There are a lot of fine reasons to discover Ide’s work, and seamless continuity is just one of them. He writes thumbnail descriptions that rival Elmore Leonard’s. His dialogue, much of it unprintable here, has bite that puts him in the Winslow/Lehane league ... Ide writes about the hostility among ethnic groups — notably black gangs and Chinese triads (whose members’ affectation of American gang habits comes in for some mockery, though their toughness does not) — in ways that would be offensive if they weren’t equal-opportunity insults. The world of these books is one of constant trash talk, and Ide delivers it with style ... Will Ide lead Isaiah toward happiness? The book’s battles play out ingeniously, with Isaiah trying to figure out how he could have been so wrong about Marcus.
...[an] impressively written, page-turning second novel ... These dual quests are detailed in more or less alternating chapters, through multiple characters’ points of view. But are they taking place in the same time frame? And what might they have to do with each other, if anything at all? The reader follows a rich cast of villains and heroes through a multistate, bullet-riddled adventure involving street crime, turf wars and human trafficking, but in due course Mr. Ide provides plenty of satisfying answers—and in a satisfyingly clever fashion.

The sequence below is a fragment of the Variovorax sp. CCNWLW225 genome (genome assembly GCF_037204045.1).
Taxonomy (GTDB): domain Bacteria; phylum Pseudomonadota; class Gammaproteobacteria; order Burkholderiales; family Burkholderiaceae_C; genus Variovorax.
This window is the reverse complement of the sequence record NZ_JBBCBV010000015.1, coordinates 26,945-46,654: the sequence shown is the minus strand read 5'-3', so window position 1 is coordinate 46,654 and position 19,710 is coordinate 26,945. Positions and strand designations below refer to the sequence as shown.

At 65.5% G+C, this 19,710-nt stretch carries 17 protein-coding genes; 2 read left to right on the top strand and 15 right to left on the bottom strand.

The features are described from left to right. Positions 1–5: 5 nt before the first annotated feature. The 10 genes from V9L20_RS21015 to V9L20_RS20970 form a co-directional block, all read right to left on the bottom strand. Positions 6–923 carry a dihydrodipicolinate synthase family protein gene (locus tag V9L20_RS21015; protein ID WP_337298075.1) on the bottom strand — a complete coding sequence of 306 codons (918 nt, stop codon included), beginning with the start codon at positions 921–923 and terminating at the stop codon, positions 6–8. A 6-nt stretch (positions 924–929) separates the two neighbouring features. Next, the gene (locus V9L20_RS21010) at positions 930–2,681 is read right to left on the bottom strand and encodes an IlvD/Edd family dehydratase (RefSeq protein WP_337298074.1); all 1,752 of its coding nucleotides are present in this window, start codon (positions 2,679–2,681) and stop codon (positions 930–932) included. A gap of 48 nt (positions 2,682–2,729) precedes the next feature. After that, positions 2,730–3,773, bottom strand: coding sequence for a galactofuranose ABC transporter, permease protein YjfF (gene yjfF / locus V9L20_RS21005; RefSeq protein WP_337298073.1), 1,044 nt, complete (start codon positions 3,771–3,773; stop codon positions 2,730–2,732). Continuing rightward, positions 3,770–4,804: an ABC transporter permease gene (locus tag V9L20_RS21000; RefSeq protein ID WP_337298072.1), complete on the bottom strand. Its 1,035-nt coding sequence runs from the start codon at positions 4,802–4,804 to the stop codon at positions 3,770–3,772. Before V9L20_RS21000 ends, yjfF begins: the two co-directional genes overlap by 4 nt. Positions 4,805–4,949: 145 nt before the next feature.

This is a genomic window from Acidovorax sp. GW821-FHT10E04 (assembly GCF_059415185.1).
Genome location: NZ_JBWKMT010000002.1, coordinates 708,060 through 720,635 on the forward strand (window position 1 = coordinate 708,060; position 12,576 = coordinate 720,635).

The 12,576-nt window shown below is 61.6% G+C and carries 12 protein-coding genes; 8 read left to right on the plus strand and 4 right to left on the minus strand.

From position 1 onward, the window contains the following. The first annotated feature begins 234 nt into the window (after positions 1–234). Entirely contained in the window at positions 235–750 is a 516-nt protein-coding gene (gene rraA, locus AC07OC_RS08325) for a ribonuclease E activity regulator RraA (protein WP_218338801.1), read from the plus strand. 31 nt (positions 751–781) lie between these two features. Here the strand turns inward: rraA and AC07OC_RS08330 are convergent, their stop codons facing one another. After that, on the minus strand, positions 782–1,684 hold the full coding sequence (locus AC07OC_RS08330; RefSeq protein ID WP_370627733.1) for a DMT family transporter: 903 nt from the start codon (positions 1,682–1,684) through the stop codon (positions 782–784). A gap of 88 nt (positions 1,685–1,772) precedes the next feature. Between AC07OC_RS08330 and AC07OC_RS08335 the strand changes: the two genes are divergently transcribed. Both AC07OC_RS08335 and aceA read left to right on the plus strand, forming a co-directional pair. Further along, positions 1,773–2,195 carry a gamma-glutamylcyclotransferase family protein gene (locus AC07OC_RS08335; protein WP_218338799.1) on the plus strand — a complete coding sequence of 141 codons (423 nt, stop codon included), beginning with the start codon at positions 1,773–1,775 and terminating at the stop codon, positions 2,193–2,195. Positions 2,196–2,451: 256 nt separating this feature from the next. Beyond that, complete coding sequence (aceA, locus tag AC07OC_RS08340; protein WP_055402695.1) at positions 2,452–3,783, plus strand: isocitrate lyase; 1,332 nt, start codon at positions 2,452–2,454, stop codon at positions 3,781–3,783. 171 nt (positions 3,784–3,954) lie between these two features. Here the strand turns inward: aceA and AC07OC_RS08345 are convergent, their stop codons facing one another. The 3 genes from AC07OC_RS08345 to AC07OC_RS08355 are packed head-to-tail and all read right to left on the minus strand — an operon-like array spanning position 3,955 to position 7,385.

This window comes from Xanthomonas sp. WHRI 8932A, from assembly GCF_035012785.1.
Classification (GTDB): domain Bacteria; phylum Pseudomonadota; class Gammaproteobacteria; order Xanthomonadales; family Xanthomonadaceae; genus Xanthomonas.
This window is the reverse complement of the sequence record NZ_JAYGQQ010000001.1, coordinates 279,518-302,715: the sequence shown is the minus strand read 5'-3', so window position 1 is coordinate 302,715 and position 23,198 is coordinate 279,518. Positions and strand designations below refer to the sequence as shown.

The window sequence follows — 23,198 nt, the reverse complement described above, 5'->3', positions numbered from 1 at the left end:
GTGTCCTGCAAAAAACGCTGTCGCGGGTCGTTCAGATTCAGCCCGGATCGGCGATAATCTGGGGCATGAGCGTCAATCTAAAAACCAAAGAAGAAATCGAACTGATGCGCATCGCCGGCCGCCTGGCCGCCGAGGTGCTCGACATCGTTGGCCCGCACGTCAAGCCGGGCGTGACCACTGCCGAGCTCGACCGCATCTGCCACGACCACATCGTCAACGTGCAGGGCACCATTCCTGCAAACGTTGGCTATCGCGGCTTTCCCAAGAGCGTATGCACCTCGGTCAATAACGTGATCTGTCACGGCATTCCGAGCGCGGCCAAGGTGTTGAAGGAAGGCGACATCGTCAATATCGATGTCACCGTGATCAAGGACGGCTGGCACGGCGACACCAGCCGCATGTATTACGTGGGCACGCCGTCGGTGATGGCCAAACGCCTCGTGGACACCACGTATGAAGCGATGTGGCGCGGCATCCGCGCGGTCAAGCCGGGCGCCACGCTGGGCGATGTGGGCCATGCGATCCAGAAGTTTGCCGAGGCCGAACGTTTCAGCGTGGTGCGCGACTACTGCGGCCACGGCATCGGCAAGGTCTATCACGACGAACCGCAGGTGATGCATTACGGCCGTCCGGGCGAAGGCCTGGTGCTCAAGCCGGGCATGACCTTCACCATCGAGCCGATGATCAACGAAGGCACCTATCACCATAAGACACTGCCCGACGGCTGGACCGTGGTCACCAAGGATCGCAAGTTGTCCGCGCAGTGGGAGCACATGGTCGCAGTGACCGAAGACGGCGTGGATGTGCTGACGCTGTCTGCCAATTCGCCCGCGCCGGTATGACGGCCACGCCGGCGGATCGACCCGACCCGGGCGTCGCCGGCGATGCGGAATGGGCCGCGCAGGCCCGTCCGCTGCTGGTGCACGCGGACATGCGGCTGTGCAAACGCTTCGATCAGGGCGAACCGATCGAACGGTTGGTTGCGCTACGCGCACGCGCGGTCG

As good as IQ was — and it was terrific — Righteous takes a deeper look at Isaiah, delving into what has shaped this young African-American man and allowing the character to mature ... Ide keeps Righteous on a righteous path of compelling storytelling, allowing his characters to flourish while exploring the worst of human nature. Never once does Righteous go over the top as Ide keeps each plot point chillingly realistic ... Ide’s debut IQ showed what a skillful writer he is. Righteous elevates the author — and his characters — to a new level.